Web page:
MIAMI — The United Kingdom (UK) has voted to leave the European Union (EU). The so-called “Brexit” is the culmination of years of building anti-European sentiment in the UK, and it will immediately trigger a two-year negotiated exit from the EU once the Prime Minister formally invokes Article 50 of the Treaty on European Union (TEU). While the consequences of this decision naturally have a major impact across Britain’s society and economy, the impact on aviation will be particularly acute.
Access to European market
The gating question for how large the impact of Brexit will be on British aviation is whether UK will remain a part of the European Common Aviation Area (ECAA), which includes all of the EU member states as well as Norway, Iceland, Bosnia and Herzegovina, Croatia, Macedonia, Montenegro, Serbia, and Kosovo. Right now, as an EU member, British carriers may fly any route to and from any country in the ECAA (e.g. London – Athens), any route between two separate countries in the ECAA (e.g. Paris – Milan), and even domestic routes within any country in the ECAA (e.g. Berlin – Munich). Of course the same right applies to other European airlines (hence Ryanair’s massive operation at London Stansted).
Europe is by far the largest market for most UK airlines, whether through routes to and from the UK for the likes of British Airways and Monarch, or from bases in Europe for low-cost carriers (LCCs) like EasyJet. This makes maintaining access to the ECAA absolutely critical, and there is certainly a precedent for non-EU members to gain access to the ECAA. As long as Britain maintains access to the ECAA, the overall effects of Brexit would be muted, though the question of outside bilateral agreements would be solved separately. Moreover, the ECAA would require Britain to continue complying, to a certain extent, with EU aviation law.
Non-EU bilaterals independent of ECAA membership
While the EU is the primary market for UK airlines, it is by no means the only one, and right now the UK latches onto several open skies and bilateral agreements that the EU has signed with other countries, including notably the United States and Canada, with initiatives underway to expand access to Turkey, China, Brazil, and ASEAN (a conglomerate of Southeast Asian countries). With or without access to the ECAA under Brexit, the UK would likely need to either negotiate continued access to these bilaterals via negotiation with the EU, or enact its own bilateral agreements with these countries.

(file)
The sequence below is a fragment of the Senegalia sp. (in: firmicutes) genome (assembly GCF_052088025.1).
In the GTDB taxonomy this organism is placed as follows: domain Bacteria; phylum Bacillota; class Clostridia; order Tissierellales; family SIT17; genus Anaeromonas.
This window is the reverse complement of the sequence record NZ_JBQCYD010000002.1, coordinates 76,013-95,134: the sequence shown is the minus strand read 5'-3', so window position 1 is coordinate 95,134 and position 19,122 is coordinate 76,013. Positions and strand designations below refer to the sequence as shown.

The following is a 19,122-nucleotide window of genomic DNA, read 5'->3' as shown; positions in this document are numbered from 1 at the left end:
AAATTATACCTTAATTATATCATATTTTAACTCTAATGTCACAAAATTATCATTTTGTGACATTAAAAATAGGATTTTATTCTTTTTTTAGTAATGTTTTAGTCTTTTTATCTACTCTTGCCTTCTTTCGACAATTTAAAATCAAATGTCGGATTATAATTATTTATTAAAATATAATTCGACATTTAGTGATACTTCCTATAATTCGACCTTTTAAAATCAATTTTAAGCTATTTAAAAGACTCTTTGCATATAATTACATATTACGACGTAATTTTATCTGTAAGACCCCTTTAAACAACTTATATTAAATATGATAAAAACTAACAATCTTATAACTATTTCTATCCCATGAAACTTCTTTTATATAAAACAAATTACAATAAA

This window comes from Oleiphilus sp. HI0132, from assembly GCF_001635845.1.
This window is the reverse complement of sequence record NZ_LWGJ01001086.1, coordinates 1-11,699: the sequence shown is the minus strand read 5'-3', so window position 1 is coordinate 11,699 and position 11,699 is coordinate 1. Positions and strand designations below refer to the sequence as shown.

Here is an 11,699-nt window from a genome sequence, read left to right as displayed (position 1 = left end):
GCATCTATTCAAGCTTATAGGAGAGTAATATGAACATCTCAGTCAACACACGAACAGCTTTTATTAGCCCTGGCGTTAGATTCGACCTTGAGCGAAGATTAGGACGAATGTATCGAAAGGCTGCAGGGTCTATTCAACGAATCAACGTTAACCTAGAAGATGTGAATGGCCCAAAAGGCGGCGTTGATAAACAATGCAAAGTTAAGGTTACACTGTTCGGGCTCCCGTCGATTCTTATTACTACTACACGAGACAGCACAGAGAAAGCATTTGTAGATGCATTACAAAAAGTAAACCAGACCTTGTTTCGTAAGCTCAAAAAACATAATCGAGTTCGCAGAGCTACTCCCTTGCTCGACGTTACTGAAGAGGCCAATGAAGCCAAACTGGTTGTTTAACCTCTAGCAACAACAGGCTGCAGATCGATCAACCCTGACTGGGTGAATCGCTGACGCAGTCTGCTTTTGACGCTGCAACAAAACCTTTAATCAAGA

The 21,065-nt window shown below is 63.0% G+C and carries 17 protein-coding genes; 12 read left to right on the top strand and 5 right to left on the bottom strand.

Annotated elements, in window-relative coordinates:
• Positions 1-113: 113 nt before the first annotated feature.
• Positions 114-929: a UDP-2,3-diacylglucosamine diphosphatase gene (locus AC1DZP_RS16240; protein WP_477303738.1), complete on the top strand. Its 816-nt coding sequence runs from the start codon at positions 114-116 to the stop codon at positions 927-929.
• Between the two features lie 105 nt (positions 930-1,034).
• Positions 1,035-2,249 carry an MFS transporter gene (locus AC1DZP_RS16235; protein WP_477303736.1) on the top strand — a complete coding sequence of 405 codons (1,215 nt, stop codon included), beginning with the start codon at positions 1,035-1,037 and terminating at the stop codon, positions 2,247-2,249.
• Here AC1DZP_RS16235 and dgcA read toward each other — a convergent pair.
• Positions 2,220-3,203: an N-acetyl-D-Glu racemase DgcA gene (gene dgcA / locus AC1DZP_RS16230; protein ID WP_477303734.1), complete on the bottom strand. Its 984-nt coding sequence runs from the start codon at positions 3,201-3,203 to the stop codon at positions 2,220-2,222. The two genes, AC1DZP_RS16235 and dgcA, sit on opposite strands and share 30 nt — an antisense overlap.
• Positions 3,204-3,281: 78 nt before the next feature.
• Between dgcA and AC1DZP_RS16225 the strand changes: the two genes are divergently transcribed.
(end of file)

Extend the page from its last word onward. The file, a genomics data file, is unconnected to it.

Low-cost carriers the big losers
As now the UK has voted Brexit, here is some risk of losing access to the ECAA. In particular, a precursor to participating in the ECAA is “close economic cooperation” with the EU, which means a rather broad alignment with EU economic policy (including regulations). One of the big selling point for voters who supported the “leave” option is the potential for eliminating the most cumbersome of EU economic regulations, and indeed this is where a large part of the case for Brexit boosting long run economic growth. If Britain holds its ground on regulatory matters and negotiations with the EU turn acrimonious, its airlines could find themselves unceremoniously booted from the ECAA altogether.
The biggest losers in such a scenario would be the UK’s Low-cost carriers, particularly EasyJet, which has bases and routes all throughout Europe, the majority of which do not touch the UK at all. Without a strong bilateral access, it would be unclear whether EasyJet would be allowed to persist as an entity (in all likelihood its UK entity and European entities would have to be spun off from each other, with the latter transferred to new, European ownership). This would be a disastrous scenario for EasyJet, particularly if accompanied by bilateral uncertainty.
Net negative for British Airways/Virgin Atlantic well
The effects are likely to be more mixed for the UK’s primary full service carrier, British Airways, as its focus is more on longer distance routes from its London Heathrow hub that would likely be maintained outside of the ECAA. Virgin Atlantic, without a short haul network in Europe at all, would be even more insulated. The flip side is that British Airways is more dependent on business travel, which would suffer in the wake of a likely post-Brexit recession (particularly on its European network), and Virgin Atlantic would see similar effects.